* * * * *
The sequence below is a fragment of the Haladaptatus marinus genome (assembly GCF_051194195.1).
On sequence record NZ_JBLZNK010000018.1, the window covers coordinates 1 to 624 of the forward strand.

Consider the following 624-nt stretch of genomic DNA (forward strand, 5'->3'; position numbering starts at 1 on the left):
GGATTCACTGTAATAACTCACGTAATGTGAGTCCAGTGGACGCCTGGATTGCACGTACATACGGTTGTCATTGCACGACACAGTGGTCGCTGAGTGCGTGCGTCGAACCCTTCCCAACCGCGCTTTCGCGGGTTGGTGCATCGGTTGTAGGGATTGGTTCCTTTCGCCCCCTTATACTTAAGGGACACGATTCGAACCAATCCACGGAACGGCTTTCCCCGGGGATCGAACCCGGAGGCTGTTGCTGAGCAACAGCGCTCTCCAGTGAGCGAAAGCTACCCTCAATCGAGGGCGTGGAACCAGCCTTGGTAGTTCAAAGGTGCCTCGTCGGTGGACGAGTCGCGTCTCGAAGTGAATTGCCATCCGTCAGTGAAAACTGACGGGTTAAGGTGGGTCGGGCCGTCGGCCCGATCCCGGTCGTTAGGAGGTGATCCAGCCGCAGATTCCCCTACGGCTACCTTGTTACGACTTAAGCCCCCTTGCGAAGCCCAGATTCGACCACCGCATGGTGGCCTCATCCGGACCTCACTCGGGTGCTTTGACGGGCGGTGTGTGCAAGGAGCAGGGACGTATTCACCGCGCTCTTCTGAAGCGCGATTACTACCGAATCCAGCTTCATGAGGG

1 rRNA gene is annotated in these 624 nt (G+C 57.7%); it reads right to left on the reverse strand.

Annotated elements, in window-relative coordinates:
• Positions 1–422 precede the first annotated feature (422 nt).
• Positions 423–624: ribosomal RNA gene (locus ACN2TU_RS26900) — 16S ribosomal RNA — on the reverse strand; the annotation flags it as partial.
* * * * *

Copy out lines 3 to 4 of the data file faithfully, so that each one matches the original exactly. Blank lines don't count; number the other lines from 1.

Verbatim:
Consider the following 624-nt stretch of genomic DNA (forward strand, 5'->3'; position numbering starts at 1 on the left):
GGATTCACTGTAATAACTCACGTAATGTGAGTCCAGTGGACGCCTGGATTGCACGTACATACGGTTGTCATTGCACGACACAGTGGTCGCTGAGTGCGTGCGTCGAACCCTTCCCAACCGCGCTTTCGCGGGTTGGTGCATCGGTTGTAGGGATTGGTTCCTTTCGCCCCCTTATACTTAAGGGACACGATTCGAACCAATCCACGGAACGGCTTTCCCCGGGGATCGAACCCGGAGGCTGTTGCTGAGCAACAGCGCTCTCCAGTGAGCGAAAGCTACCCTCAATCGAGGGCGTGGAACCAGCCTTGGTAGTTCAAAGGTGCCTCGTCGGTGGACGAGTCGCGTCTCGAAGTGAATTGCCATCCGTCAGTGAAAACTGACGGGTTAAGGTGGGTCGGGCCGTCGGCCCGATCCCGGTCGTTAGGAGGTGATCCAGCCGCAGATTCCCCTACGGCTACCTTGTTACGACTTAAGCCCCCTTGCGAAGCCCAGATTCGACCACCGCATGGTGGCCTCATCCGGACCTCACTCGGGTGCTTTGACGGGCGGTGTGTGCAAGGAGCAGGGACGTATTCACCGCGCTCTTCTGAAGCGCGATTACTACCGAATCCAGCTTCATGAGGG